Gareth Southgate felt England's players made a "major statement" on and off the pitch by refusing to let the racists halt their match in Bulgaria.
Monkey chants and Nazi salutes punctuated the side's 6-0 win in Monday's Euro 2020 qualifier at the Vasil Levski National Stadium, where the Football Association's worst fears came to fruition on a night of shame in Sofia.
The match became a sideshow and was halted twice as England players received abhorrent abuse, with the first step of Uefa's protocol implemented in the 28th minute as an announcement was made on the public address system.
There was another pause in play as half-time approached following more racist behaviour, but play resumed after widespread discussion and the departure of a group of individuals from the crowd in the home stand.
Few would have blamed England's players for refusing to return for the second half, but they did so with great dignity and moved a step closer to Euro 2020 as braces from Raheem Sterling and Ross Barkley complemented Marcus Rashford and Harry Kane's efforts.
"We have prepared for the whole week and maintained communication with all of our players and all of our staff throughout," Southgate said.
"We made the fourth official aware as soon as we heard anything happen – and everybody saw the game stopped and the announcement to the crowd.
"We then weren't happy that things were continuing and we made a further complaint and then we had a really open discussion with the referee, the fourth official and the players.
"The players were very clear, they wanted to get to half-time.
"We all felt, there were four minutes to be played, to go off for 10 minutes, come back for four, go back off for half-time, wasn't what my players wanted.
"Throughout this, I know that whatever we do might be perceived as not being enough but I think we've made a major statement.
"I think we've made a major statement with the way we played, through such difficult circumstances.
"I don't think a game of this magnitude has ever been stopped twice.
"And, in the second half, although I hear that other things were going on, none of us on the pitch or at the side were aware of anything else going on, so the most important thing for me was that we got in at half-time.
"I discussed with all of the players and the substitutes that everybody was on-board. We knew that if anything happened in the second half, we were off.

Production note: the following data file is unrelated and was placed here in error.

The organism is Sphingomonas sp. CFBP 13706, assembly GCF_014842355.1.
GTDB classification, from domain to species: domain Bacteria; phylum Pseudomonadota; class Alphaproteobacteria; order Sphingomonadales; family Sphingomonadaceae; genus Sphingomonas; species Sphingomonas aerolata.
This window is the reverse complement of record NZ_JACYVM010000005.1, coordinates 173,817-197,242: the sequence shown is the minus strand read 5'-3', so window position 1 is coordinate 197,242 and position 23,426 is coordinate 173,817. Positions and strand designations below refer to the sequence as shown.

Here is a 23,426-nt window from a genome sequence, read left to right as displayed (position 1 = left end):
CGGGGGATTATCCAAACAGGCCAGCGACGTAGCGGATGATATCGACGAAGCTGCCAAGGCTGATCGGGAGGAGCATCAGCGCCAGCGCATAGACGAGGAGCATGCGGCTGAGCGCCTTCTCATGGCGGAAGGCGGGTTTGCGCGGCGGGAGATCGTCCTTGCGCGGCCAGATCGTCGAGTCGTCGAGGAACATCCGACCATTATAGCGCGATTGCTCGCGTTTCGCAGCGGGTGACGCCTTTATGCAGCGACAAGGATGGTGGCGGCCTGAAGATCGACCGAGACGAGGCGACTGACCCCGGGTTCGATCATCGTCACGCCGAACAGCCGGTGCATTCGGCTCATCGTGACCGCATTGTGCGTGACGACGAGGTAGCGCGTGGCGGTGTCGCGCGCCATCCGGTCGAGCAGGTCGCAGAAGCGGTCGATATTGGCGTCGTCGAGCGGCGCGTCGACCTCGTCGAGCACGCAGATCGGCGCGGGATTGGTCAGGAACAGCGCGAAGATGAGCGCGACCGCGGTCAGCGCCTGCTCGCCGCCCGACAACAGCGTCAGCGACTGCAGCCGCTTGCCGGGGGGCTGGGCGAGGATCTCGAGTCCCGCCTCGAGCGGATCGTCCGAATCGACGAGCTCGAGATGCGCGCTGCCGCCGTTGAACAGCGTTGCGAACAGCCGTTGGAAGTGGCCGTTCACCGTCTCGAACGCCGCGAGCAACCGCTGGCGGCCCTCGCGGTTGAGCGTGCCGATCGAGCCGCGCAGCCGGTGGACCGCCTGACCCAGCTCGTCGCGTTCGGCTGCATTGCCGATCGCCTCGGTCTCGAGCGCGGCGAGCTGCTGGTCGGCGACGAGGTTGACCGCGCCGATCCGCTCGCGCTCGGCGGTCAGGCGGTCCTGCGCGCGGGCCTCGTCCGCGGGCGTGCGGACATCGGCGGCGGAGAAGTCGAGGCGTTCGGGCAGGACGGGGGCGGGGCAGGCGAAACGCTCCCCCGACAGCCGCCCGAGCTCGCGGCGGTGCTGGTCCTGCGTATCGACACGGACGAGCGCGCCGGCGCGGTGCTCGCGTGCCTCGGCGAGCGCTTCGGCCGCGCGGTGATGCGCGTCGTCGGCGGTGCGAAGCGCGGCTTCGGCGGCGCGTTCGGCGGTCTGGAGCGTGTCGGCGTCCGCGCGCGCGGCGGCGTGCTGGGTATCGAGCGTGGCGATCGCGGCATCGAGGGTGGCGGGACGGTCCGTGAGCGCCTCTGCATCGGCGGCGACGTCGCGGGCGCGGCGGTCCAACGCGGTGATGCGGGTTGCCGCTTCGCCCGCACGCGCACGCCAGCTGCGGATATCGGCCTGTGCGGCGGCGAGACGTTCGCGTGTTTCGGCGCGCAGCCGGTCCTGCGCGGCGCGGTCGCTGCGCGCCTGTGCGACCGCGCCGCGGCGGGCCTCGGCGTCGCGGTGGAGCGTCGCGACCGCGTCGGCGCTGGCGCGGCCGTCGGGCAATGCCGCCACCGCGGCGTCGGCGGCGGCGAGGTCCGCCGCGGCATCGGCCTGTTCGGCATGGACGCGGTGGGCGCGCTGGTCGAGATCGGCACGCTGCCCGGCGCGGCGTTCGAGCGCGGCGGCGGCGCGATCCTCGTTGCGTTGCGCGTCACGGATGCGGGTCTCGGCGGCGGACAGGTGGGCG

"The referee had said the same and we knew that if we came off, we probably wouldn't be coming back on.
"When I've talked to the players at the end, I think they still feel that they've been able to make a statement but they also, naturally - because they want to be recognised for their football - they were playing so well that they didn't want to leave the pitch at that moment. I'm sure that will have been part of their thinking.
"So I'm incredibly proud of all of the players and all of the staff. We could be criticised for not going far enough but I think we've made a huge statement and frankly, we were in an impossible situation to get it right to the satisfaction of everybody."
FA chairman Greg Clarke called it "one of the most appalling nights" he has ever seen in football, with the governing body asking Uefa to investigate the "abhorrent racist chanting" as a matter of urgency.
This was England's second Euro 2020 qualifying match marred by racism as players were racially abused in Montenegro, but Southgate does not believe this night will leave a psychological scar.
"Sadly, my players, because of their experiences in our own country, are hardened to racism," the England boss said.
"I don't know what that says about our society but that's the reality, so that actually saddens me that when I speak to them about it, they are absolutely hardened to it.
"They are in the dressing room smiling because they've played so well. They also know they've made a statement and they want the focus to be on the football.
"We will recognise there's been an opportunity tonight to raise awareness of this issue. I think that has happened."